Yes, that is how it is SUPPOSE to work, but in cutting manufacturings costs, it appears that the four holes on the back of the case were simply drilled without threading, then the four wire lug pieces, once inserted, is held in place by four screws, which are each simply force-driven into the holes. As each screw is driven into the hole, it cuts its own threading. This seems to be a cost-cutting measure, as it would save one step in the manufacturing process. While it will hold in place, the problem it creates is that the threading is shallow, and generally not very precise. If you attempt to remove the screws which hold the wire-lugs in place - even once - the threading will most likely cross and destroy teh threaded holes (i hope this makes sense!). Accordingly, you would have great difficulty in trying to put the screws back in securely once removed. I learned the hard way after I had successfully removed four screws, and was unable to put it back it. As a remedy, I fabricated one-piece wire lugs for both the top and bottom (in place of the original four), inserted them into the holes, and simply cold welded them in place. This creates very secure wire-lugs, with the only concession being that you need to use open-ended straps (as the lugs are now permanently affixed to the watch).

  6. #6
    Member iFunky's Avatar
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    Re: Alpha Chrono with ST19 movt

    the seller is announcing 10mm for the tickness of this watch :-S is this real? because it doesn't look really slim ...

    Thanks,

    iFunky

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    Re: Alpha Chrono with ST19 movt

    Hello, sorry to bring up an old thread but I just bought this one wanted to know how it was doing if you still owned? Sorry to hear about the lugs, that ruins my plans of putting different straps on Maybe Ill just add one nice one and leave it on for good?

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    Re: Alpha Chrono with ST19 movt

    Like monster623, i'm sorry to bring up an old thread...but i begin to be interested in some Chinese products! B-)

    I'm currently undecided between the Seagull 1963 and the Alpha "Radiomir-style" chronograph. Any indication about the reliability of these watches? What is the best precision result till now?
    On the Alpha, i would not change the strap. I want to know if the screw-down crown and button works OK.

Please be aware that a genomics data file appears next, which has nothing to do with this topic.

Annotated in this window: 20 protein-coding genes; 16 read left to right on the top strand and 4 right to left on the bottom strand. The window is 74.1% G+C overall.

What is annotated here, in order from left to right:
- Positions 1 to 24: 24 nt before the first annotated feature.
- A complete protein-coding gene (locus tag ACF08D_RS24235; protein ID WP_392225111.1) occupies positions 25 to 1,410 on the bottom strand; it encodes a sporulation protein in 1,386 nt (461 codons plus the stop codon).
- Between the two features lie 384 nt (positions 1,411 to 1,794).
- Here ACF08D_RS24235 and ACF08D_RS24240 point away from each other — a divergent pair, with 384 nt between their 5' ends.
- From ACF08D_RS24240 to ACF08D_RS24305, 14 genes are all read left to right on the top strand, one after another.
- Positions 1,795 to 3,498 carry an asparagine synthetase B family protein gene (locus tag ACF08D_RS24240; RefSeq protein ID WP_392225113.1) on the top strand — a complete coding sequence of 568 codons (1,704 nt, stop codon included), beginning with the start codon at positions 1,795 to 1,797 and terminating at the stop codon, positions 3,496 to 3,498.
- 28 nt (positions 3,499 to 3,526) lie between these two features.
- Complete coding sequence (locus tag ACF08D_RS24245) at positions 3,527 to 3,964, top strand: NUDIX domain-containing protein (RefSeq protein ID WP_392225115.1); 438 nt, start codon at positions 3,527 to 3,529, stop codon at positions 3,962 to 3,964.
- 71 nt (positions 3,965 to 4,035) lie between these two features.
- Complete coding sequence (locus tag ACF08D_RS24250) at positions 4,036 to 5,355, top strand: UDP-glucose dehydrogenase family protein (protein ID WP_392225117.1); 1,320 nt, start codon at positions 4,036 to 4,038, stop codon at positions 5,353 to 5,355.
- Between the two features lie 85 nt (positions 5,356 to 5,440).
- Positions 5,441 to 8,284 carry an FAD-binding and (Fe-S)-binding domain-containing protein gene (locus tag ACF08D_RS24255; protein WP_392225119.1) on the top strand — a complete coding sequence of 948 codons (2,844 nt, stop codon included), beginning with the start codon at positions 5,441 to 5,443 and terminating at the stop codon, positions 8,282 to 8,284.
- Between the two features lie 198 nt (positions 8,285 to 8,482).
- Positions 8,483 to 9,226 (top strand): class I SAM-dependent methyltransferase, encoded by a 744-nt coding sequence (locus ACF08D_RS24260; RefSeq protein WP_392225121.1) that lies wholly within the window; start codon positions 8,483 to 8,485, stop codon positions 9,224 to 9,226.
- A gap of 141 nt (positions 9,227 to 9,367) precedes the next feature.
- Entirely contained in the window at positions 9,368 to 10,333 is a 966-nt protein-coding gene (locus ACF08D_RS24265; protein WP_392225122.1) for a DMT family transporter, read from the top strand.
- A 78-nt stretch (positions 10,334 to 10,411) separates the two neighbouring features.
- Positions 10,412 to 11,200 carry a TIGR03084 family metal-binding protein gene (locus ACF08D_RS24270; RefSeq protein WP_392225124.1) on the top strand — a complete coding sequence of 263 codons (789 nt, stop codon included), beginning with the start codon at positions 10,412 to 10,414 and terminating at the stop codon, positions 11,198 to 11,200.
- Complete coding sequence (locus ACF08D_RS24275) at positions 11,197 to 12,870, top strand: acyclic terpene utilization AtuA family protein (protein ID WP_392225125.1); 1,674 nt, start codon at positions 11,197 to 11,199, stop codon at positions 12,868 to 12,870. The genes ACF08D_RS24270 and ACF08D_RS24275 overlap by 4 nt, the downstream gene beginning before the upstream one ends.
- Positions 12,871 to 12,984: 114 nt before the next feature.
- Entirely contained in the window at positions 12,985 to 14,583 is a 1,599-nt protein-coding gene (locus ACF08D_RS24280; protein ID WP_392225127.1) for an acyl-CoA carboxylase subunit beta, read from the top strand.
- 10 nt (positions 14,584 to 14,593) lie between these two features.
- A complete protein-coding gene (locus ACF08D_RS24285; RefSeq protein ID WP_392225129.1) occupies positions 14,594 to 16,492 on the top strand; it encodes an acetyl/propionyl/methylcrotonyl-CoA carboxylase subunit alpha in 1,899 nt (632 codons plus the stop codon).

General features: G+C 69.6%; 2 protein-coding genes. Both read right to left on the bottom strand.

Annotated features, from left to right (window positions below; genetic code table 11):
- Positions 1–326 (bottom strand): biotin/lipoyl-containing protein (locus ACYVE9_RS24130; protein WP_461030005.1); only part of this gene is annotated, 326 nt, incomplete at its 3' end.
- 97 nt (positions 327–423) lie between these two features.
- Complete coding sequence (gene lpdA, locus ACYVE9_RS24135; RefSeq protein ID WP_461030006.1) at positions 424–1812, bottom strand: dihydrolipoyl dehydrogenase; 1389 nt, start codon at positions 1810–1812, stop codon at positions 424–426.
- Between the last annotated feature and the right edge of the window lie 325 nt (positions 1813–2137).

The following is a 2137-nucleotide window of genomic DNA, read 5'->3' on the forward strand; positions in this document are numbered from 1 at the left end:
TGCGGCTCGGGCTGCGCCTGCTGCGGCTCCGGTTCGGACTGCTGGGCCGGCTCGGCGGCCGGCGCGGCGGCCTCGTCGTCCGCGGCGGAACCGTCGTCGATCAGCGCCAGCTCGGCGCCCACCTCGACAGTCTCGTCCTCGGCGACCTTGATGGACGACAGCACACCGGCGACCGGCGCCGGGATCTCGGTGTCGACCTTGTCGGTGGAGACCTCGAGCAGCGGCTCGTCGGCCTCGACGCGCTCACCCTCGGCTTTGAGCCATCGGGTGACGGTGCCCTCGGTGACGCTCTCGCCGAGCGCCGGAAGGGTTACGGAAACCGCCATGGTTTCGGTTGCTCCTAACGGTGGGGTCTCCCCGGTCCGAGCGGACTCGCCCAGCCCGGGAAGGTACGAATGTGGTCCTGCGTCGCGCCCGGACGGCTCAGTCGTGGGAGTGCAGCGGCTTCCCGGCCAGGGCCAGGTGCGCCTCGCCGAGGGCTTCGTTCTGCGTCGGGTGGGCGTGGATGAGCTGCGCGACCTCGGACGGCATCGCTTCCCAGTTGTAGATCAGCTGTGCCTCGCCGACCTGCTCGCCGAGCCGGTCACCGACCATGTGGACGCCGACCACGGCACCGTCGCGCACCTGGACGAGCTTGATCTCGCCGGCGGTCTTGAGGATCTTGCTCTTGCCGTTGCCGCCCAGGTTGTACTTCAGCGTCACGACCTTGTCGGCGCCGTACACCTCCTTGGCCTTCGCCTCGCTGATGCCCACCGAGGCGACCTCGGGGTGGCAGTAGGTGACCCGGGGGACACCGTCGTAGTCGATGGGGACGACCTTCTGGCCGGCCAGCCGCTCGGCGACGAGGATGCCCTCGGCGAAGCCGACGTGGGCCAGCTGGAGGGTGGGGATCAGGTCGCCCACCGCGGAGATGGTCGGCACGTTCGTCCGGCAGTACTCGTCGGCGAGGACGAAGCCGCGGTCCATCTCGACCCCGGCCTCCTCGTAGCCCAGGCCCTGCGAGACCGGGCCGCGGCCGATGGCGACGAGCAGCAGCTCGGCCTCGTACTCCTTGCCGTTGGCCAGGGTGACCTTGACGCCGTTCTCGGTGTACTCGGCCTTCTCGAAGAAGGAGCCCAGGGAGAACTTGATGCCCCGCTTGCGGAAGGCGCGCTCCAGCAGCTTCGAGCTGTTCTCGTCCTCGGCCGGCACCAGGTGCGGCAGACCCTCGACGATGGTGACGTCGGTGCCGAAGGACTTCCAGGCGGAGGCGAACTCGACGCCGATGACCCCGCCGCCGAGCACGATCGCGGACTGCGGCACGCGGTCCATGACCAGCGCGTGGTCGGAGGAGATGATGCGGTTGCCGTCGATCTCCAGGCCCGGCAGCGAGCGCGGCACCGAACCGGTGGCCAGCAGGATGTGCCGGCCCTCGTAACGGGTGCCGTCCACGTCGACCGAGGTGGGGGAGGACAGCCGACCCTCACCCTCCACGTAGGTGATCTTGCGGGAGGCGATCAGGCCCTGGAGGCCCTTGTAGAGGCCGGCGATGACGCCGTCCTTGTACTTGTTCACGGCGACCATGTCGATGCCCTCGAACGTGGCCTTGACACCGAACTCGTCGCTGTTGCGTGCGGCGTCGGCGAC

Hidden Content
    former Russian Watch Forum Moderator (2005-2012)

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    Re: Alpha Chrono with ST19 movt

    Quote Originally Posted by michele
    Like monster623, i'm sorry to bring up an old thread...but i begin to be interested in some Chinese products! B-)

    I'm currently undecided between the Seagull 1963 and the Alpha "Radiomir-style" chronograph. Any indication about the reliability of these watches? What is the best precision result till now?
    On the Alpha, i would not change the strap. I want to know if the screw-down crown and button works OK.
    Reliability-wise, the two watches use the identical ST-19 (Venus 175 clone) movement, so I would say the two are equally reliable. I had the Alpha at one point, and currently have a 1963 chrono. My personal preference is for the 1963, due to both the more unique Chinese text on the dial (and the fact that it is signed by the manufacturer "Tianjin"), and the fact that it is similar to the original design from... 1963 :)

    I've noticed also that the movement seems to fit better in the 1963 with the plastic spacer. Having said that, the Alpha feels more substantial, but I couldn't shake the feeling that I was wearing a Panerai "clone".... :(

    My vote is to go with the 1963.

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    Re: Alpha Chrono with ST19 movt

    I recently received my Alpha(after waiting a month and a half! My fault), and I am very impressed with the watch at $105. I am also interested in the SeaGull, love the design. I am a Panerai fan, however the cost will not allow me to buy one for another couple of years if im lucky(and not a chrono if I ever do), so the Alpha lets me dream. I did try to see if the screws were functional and would work more than once, what can I say curiosity got the best of me, they did work and screw in/out nicely. Sorry to hear yours had problems, I could not get my eyes to focus enough to see how the holes are done on mine. Love the back, my BIL loved it as well!